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Spike Lee bounding into the arms of Samuel L. Jackson, and trading shout-outs to Brooklyn (and hats!) with Barbra Streisand. A weeping Lady Gaga in her elegant up-do, extolling the virtues of hard work. A stunned Olivia Colman and her delightfully daft acceptance speech. Historic breakthroughs for winners of color, and for women.
Yes, the hostless Oscars at first threatened to be a rather antiseptic affair, but the brisk-moving ceremony soon came alive with genuinely moving feel-good moments and heartwarming surprises — though it finished on a decidedly unsettled note with a best-picture win for the divisive segregation-era drama “Green Book.”
WAKANDA MAKES HISTORY, AGAIN
It was a great night for diversity at the Oscars, thanks in part to the groundbreaking Marvel film “Black Panther.” Celebrated costume designer Ruth E. Carter won for her vivid, futuristic designs, the first black winner in the category, and moments later Hannah Beachler became the first black winner (and nominee, too) in production design. “This has been a long time coming,” mused Carter, who thanked the academy for honoring “the empowered way women can look and lead onscreen.” As for Beachler, she gave a deeply emotional speech, singling out the ways she had become stronger. “I give the strength to all of those who come next to keep going, to never give up,” she said.
FINALLY, OSCAR DOES THE ‘RIGHT THING’
Carter also thanked Lee, with whom she worked on the 1992 “Malcom X,” and soon Lee himself was onstage, accepting his award for best adapted screenplay for “BlacKkKlansman.” It was perhaps the feel-good moment of the night as the director, who’d never won a competitive Oscar, leaped up into the arms of presenter Jackson. His speech touched on Black History Month, Jamestown, and his own grandmother, “who called me Spikey-poo,” and used her Social Security checks to put him through school. He ended with a political call to arms: “Let’s all be on the right side of history,” he said of the presidential election. “Let’s do the right thing!”
A GREAT NIGHT FOR GRANDMA...
It wasn’t just Lee’s grandma who came in for special praise. Best supporting actor Mahershala Ali dedicated his second Oscar to his own grandmother, “who has been in my ear my entire life, telling me that if first I don’t succeed, try try again, that I could do anything I put my mind to.” And if it wasn’t Grandma, it was Mom. Best supporting actress Regina King brought mother Gloria as her date, and thanked her tearfully “for teaching me that God is always leaning in my direction.”
Best actor Rami Malek also pointed out his mom as he accepted his award for “Bohemian Rhapsody,” saying, “I love you, lady.” Carter, winning her costume award, called her own 97-year-old mother “the original superhero.” Best actress nominee Yalitza Aparicio brought her mother as her date, at one point introducing her to actor Diego Luna. Not to be outdone, while closing the show presenter Julia Roberts thanked her children — and “Bradley Cooper’s mother.”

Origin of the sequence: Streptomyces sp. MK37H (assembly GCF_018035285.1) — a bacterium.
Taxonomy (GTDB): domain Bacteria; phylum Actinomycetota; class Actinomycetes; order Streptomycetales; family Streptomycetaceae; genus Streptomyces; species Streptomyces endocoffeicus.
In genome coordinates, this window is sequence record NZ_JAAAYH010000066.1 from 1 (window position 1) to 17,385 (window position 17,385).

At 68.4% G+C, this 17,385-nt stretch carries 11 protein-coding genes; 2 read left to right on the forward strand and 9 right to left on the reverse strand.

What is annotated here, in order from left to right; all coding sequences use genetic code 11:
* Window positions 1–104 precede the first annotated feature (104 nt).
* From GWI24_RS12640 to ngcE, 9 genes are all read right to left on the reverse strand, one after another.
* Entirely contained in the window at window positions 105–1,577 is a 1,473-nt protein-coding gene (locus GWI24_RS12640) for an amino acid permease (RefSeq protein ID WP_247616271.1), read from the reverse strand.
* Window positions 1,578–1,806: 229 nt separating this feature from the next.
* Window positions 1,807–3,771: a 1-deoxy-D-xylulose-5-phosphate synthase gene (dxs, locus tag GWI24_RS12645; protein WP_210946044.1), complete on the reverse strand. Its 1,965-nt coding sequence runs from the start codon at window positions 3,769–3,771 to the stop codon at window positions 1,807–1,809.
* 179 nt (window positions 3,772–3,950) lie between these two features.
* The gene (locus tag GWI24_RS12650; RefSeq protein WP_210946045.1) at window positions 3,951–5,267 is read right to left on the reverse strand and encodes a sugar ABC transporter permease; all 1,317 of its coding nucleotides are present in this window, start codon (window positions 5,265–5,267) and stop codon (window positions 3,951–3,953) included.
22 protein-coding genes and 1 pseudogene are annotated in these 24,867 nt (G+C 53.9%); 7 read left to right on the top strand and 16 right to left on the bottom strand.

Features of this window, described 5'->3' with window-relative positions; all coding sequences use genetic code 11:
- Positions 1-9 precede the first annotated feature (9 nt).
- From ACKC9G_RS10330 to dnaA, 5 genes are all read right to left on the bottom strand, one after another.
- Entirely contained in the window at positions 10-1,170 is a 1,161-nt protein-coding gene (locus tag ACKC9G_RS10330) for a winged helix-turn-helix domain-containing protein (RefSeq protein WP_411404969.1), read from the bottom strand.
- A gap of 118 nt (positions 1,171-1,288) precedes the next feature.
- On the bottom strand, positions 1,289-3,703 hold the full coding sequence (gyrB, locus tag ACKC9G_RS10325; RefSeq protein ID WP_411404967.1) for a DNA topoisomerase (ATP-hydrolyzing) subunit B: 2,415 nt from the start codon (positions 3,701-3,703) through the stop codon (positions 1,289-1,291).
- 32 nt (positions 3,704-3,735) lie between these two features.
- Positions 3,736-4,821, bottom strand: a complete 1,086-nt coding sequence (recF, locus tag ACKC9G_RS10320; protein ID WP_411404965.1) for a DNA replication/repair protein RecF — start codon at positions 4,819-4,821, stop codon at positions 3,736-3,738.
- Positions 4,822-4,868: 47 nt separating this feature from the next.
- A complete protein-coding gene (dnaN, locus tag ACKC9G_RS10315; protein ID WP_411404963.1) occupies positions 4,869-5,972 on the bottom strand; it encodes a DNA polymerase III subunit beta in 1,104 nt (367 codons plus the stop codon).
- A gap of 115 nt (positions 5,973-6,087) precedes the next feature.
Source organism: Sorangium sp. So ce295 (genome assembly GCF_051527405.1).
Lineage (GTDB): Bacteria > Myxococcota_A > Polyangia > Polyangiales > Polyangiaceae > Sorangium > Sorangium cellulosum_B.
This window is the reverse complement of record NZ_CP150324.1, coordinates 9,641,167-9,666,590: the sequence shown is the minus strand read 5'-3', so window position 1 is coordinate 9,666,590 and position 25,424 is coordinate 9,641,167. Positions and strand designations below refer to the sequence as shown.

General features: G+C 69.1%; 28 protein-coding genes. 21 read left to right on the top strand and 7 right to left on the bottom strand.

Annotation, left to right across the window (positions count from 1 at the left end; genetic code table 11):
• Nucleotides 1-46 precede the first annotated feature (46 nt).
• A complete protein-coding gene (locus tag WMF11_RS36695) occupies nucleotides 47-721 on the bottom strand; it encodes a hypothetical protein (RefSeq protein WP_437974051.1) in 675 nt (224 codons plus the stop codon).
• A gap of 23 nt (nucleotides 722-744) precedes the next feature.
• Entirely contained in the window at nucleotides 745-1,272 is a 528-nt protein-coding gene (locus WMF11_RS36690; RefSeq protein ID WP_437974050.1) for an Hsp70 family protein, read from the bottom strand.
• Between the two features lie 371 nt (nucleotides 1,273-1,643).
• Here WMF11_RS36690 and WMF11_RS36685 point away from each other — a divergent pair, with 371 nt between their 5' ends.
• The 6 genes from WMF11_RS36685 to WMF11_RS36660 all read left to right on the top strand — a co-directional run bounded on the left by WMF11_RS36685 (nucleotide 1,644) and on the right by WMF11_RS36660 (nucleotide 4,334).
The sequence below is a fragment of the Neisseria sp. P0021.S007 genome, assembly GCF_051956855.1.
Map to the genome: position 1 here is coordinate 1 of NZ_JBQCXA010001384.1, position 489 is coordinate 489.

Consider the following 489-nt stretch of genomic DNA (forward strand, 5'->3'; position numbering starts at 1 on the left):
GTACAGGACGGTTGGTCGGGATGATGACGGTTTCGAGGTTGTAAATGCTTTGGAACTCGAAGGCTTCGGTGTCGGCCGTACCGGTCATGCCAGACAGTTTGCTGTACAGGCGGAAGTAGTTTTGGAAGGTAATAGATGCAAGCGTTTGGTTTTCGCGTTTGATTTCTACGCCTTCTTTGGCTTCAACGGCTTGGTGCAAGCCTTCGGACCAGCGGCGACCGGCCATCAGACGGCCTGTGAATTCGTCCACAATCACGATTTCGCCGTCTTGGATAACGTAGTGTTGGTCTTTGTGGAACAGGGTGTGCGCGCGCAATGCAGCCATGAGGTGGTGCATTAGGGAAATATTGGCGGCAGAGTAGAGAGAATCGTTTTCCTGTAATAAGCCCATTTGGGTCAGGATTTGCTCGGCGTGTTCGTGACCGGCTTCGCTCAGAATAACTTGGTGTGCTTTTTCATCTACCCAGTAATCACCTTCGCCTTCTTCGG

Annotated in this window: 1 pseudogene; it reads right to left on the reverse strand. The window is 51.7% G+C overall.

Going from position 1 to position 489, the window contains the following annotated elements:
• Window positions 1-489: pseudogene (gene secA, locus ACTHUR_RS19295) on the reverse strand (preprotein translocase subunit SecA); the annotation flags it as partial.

... AND ACTUALLY FOR ALL WOMEN...
So there may not have been an actual Oscar host giving regular comic asides, but Melissa McCarthy delivered a huge laugh just when it was needed. Presenting the costume award along with Brian Tyree Henry, McCarthy, a nominee for best actress, appeared in an elaborate royal get-up, channeling Olivia Colman’s Queen Anne in “The Favourite,” including a cape embellished with stuffed rabbits — a reference to the queen’s beloved pets. The two actors dryly hailed costume designers for their “nuance and sophistication,” and also for “never distracting from the story.” This, as McCarthy wrestled with a stuffed rabbit on her hand that prevented her from opening the envelope.
THE QUEEN PREVAILS
In the night’s most stunning upset, it was Colman, and not the heavily favored Glenn Close, who took the best actress trophy for her blazingly eccentric turn in “The Favourite.” The British actress then proceeded to charm the audience — and the world — with a tearful yet goofy acceptance speech. “Ooh, this is genuinely quite stressful,” she began, adding that it was “hilarious” that she had an Oscar. Her delightfully daft remarks got better and better, culminating with a random gush: “LADY GAGA!!”
OH, SPEAKING OF GAGA
While the lady herself didn’t take home the actress prize for “A Star Is Born,” she did get her Oscar, for the addictive song “Shallow,” which she performed with co-star and director Bradley Cooper. Gaga was weeping with joy as she accepted the award along with co-writers Mark Ronson, Andrew Wyatt and Anthony Rossomando. After thanking Cooper for believing in her, she gave the kind of inspirational talk she’s become known for on the awards circuit : “If you are at home and you’re sitting on your couch, and you are watching this right now, all I have to say is that this is hard work,” she said. “I’ve worked hard for a long time, and it’s not about winning. But what it’s about is not giving up.”
A FIRST FOR MEXICO
This was definitely not the first rodeo for Mexican director Alfonso Cuaron, who’d already won the best director prize for the 2014 “Gravity.” With this year’s much-lauded and highly personal project “Roma,” he picked up another directing award and the cinematography prize, but “Roma” also won the foreign language award, a first for Mexico. “I grew up watching foreign language films and learning so much from them and being inspired,” Cuaron said, noting slyly that they included “Citizen Kane” and “Jaws” and “The Godfather.” Despite his growing Oscar haul, Cuaron remarked with a smile: “It never gets old being up here.”
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